“Hackers can hack into a data centre and cause the heat and ventilation system of the data centre to think that 100°C is perfectly normal. So they manipulate it in a way, which leads to an explosion because they overheat. This is one of the scenarios that we can play through,” Almann replies.
Lauri Almann says that CybExer has one of the most talented groups of cyber experts in the region. “There are approximately 40-50 of us, depending on how we count. And all have their own stories and backgrounds. Mine, of course, is in the Estonian government.”
Cyber is not a part of NATO´s toolbox
Almann takes us back to 2004 when Estonia decided to set up the NATO CCDCOE. “It’s also fitting to remember here General Kert, who passed away some months ago and who was the author of the idea. When the sad news came, I went through my old notebook of the General’s brief in August 2004. That was the first time the decision to set up the centre was on the table, and the General was briefing everybody in the room, and in his briefings were two remarkable sentences. One of them was, “I have made rounds with all NATO embassies, and none of them sees cyber as part of NATO’s toolbox.” And another sentence was, “it’s 99% that NATO is not going to fund it. So, we need to decide to fund it nationally.” And we did it.”
In Almann’s words, this was e-Estonia looking at services and e-Estonia looking at security. “I think this is what we have always been doing. We cannot have these benefits without thinking about security. We realized that pretty early on in 2004, but the world just wasn’t there. Can you imagine the sentence right now, “we don’t see cyber as part of our toolbox”?”
Still, it took four years until the Centre launched. Estonia, of course, joined the EU and NATO in 2004. But it was not until the infamous 2007 cyberattacks that cybersecurity became acute, not only nationally in Estonia but globally.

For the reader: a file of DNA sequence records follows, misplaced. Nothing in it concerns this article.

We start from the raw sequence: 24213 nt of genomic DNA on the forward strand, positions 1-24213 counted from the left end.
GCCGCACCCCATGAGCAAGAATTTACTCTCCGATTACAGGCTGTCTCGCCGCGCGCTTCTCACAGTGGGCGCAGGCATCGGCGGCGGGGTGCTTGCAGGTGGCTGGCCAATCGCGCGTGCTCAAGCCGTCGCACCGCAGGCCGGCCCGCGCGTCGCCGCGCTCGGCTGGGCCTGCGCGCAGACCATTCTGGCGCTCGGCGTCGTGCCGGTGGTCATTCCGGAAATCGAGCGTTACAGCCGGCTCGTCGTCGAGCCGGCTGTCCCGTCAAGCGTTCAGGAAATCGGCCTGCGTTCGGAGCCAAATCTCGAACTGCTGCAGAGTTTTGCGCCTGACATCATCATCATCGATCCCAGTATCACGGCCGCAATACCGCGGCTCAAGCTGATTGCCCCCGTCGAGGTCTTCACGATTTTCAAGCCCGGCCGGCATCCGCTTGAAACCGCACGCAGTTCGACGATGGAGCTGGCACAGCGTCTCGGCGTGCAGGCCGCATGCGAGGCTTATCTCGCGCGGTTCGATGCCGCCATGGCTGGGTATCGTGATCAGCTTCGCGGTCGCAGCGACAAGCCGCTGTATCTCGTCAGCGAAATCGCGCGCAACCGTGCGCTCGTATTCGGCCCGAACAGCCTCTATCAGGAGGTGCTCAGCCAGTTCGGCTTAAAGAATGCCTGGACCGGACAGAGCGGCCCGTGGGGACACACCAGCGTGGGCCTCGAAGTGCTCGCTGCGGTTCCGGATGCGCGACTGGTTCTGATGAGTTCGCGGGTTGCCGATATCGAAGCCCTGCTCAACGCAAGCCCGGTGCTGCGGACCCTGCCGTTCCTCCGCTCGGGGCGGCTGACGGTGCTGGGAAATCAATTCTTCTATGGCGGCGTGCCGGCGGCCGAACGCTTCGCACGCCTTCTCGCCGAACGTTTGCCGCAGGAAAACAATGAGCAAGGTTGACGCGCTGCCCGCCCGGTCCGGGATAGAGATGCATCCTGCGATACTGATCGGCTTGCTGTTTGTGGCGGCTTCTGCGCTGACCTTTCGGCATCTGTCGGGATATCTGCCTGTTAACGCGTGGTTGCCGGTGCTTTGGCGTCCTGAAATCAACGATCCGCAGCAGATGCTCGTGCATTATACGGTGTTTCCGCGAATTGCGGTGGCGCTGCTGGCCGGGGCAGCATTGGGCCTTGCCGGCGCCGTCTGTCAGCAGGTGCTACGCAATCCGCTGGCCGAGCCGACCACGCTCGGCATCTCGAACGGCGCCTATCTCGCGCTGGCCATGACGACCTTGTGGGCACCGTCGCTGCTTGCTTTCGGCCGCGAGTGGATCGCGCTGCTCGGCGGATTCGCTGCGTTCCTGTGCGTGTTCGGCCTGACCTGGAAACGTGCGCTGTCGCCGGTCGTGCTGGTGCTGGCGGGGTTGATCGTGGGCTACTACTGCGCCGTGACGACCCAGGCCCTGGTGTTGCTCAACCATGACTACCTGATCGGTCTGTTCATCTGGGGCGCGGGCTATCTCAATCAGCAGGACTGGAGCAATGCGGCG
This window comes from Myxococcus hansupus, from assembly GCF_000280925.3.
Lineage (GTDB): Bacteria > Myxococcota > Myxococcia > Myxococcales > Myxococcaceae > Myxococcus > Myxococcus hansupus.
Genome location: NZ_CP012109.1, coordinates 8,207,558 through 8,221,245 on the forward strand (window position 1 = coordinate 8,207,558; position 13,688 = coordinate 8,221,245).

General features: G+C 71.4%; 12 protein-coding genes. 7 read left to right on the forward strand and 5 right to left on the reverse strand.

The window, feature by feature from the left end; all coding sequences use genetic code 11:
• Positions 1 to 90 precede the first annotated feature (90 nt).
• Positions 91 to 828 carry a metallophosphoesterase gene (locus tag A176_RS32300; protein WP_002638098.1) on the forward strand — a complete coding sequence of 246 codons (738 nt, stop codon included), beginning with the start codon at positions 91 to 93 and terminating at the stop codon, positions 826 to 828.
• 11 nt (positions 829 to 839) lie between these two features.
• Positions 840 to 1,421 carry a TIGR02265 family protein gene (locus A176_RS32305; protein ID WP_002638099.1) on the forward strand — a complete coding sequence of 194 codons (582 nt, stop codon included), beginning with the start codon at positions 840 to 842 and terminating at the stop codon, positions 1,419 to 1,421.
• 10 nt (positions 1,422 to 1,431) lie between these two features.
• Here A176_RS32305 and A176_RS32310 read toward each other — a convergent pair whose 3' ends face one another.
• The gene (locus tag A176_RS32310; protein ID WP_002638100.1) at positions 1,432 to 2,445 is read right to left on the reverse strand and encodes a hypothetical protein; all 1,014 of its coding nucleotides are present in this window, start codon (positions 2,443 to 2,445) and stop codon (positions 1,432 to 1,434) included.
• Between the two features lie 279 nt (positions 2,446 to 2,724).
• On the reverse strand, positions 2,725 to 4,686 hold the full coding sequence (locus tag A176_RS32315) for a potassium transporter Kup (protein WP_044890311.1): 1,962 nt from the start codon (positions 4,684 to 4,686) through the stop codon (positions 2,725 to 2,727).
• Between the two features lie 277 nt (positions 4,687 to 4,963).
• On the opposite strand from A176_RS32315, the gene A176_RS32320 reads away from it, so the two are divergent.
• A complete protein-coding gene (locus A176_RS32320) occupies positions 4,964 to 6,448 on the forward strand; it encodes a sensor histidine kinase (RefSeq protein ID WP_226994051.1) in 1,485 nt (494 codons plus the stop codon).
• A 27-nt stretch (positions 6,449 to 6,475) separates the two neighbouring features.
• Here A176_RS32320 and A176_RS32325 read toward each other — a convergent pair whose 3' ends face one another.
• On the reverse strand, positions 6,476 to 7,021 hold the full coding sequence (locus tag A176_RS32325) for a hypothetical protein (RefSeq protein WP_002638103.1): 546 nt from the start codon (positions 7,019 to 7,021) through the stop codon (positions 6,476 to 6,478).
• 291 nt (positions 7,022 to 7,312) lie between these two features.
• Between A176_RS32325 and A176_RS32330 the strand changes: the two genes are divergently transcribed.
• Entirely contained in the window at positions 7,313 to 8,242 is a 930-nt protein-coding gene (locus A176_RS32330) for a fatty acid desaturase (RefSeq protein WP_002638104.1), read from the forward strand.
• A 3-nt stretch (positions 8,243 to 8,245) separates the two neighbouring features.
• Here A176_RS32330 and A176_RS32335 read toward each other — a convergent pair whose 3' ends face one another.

“I, as the secretary-general of the Estonian Ministry of Defence, was the most senior civil servant at the time and a member of what is called the Estonian Government Crisis Committee. If something bad happened – be it a plane crash, critical hostage situation, or even a snowstorm, then the crisis committee dealt with the situation. And of course, I was representing the Estonia MOD in the Crisis Committee when 2007 happened.”
Almann elaborates how people still want to talk about the events of 2007 and explain the reason behind them. “They always ask – how come after 2007 Estonia’s e-services tripled, even quadrupled? How did people not lose trust?” Because it was 2007. e-Services were not that popular. e-Government wasn’t that popular. It was the transparency by the government to own the attacks and explain everything openly that won people over. And ten years later, the ID card crisis happened, and the government took the same approach under Prime Minister Ratas. Went public with everything and chose not to ignore problems.”
Almann concludes that e-service skepticism can be cured by transparency. “When we have a problem, we talk about it.”
To hear in more detail what happened in 2007; why Almann uses four visuals – the Estonian Old Town, Estonian mentality when buying a summer cottage, how Estonians respect bus lanes, and our Singing Revolution – to explain Estonian e-service and cybersecurity mentality; plus how is CybExer tackling the cyber skills gap before universities can fill it, tune in to listen to our podcast: